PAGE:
17TH DISTRICT Candidates discuss key issues

Some of the candidates talked about Youngstown State University's being a focal point for Valley progress.
WARREN -- Economic development in the Mahoning Valley, loss of jobs and health care for the elderly were the top issues presented by three 17th Congressional District candidates who spoke at a champagne breakfast Saturday.
State Sen. Tim Ryan of Niles, D-32nd; State Rep. Anthony A. Latell Jr. of Girard, D-67th; and Warren attorney Maridee Costanzo -- all vying for the newly configured 17th District -- addressed members of the Warren City Democrats at Divieste Banquet Center. A major candidate in the race, U.S. Rep. Tom Sawyer, an Akron Democrat, did not attend.
Each candidate made it clear that economic revitalization in the area is a priority, but plans to achieve that goal were as different as the candidates.
Jobs: Costanzo, who professed to be part of a dying middle class, said jobs here must be preserved at all cost. She told the audience that any candidate in the race who has stood by and let one job slip away from the area should not be in the race and does not deserve a single vote.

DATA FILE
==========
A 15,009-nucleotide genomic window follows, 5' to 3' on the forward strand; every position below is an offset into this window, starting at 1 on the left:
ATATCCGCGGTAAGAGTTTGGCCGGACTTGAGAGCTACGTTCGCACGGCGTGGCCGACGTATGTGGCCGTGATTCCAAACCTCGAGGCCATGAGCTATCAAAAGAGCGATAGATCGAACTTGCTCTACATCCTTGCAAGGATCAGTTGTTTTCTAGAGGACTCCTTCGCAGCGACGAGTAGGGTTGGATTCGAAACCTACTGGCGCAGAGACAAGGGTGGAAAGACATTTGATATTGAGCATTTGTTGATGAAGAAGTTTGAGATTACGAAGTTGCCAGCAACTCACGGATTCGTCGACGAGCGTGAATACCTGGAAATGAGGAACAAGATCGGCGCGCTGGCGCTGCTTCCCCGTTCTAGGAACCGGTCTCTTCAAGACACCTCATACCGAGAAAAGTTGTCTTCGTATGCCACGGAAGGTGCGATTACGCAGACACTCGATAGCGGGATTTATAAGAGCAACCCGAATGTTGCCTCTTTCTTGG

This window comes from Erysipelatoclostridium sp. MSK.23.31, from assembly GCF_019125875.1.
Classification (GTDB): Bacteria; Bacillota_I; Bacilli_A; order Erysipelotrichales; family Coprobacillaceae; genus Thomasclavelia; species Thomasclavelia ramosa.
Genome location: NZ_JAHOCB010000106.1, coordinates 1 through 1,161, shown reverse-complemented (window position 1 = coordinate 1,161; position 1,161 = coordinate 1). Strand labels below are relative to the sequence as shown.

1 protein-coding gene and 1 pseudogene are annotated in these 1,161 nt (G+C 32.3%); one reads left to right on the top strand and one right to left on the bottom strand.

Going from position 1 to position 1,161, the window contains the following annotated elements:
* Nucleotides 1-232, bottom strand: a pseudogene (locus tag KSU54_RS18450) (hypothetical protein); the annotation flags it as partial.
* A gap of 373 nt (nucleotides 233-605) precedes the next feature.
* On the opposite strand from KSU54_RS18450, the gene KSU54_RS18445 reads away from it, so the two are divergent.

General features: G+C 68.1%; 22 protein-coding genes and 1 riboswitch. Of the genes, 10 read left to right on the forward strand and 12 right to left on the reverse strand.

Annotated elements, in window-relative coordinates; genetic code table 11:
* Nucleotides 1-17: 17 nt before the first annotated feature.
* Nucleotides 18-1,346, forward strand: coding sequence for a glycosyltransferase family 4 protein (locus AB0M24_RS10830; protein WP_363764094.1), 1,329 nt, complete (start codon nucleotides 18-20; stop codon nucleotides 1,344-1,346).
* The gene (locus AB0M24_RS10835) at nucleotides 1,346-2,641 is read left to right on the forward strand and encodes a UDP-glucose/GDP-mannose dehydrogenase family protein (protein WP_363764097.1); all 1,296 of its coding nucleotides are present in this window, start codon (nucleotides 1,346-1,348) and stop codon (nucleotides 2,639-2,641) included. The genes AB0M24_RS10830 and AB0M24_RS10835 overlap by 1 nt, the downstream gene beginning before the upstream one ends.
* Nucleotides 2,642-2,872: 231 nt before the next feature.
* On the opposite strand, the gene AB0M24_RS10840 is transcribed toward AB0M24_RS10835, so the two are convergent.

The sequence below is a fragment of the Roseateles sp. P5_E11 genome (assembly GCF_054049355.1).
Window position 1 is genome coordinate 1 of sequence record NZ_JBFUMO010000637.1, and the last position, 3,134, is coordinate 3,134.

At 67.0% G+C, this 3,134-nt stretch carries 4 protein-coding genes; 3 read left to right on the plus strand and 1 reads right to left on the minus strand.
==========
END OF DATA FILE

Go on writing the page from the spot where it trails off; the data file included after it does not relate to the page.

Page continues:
As part of a revitalization strategy, Costanzo said Youngstown State University should be the heart of metallurgy development -- the study of producing steel products and its alloys. This is a matter not only of local revitalization, but of national defense, she said.
With such study and advancement here, she said, the U.S. military would not have to use equipment manufactured in Third World countries -- something she strongly opposes.
Campuses: According to Ryan, YSU should be a major factor in any revitalization plan, but in conjunction with the University of Akron, Kent State University and the KSU Trumbull Campus. He said each institution has an educational niche that must be explored and taken advantage of without duplication among the schools.
Ryan said another key to revitalization is the creation of business incubators where individuals can go after college and start businesses. This, along with a high-speed railway linking Youngstown and Akron, will give young people the opportunity to live in the Valley again, he said.
Looking for the good: Latell said he would hire at least two congressional staffers to help steer the area in the right direction. One person would be designated to change the image of the area by tracking negative stories and emphasizing the good to be found here. The other individual would be a specialist in economic development designated to stop the "bleeding" of jobs' leaving the area.
"This is a great place to live, and we will do whatever it takes to entice those businesses to come here so that we can get our families back," he said.
All three candidates emphasized concern for the elderly who lose their health-care coverage or are forced to choose between buying prescriptions and other necessities.
The candidates said little about the conviction of U.S. Rep. James A. Traficant Jr. except that the situation is tragic but it is time to move on.

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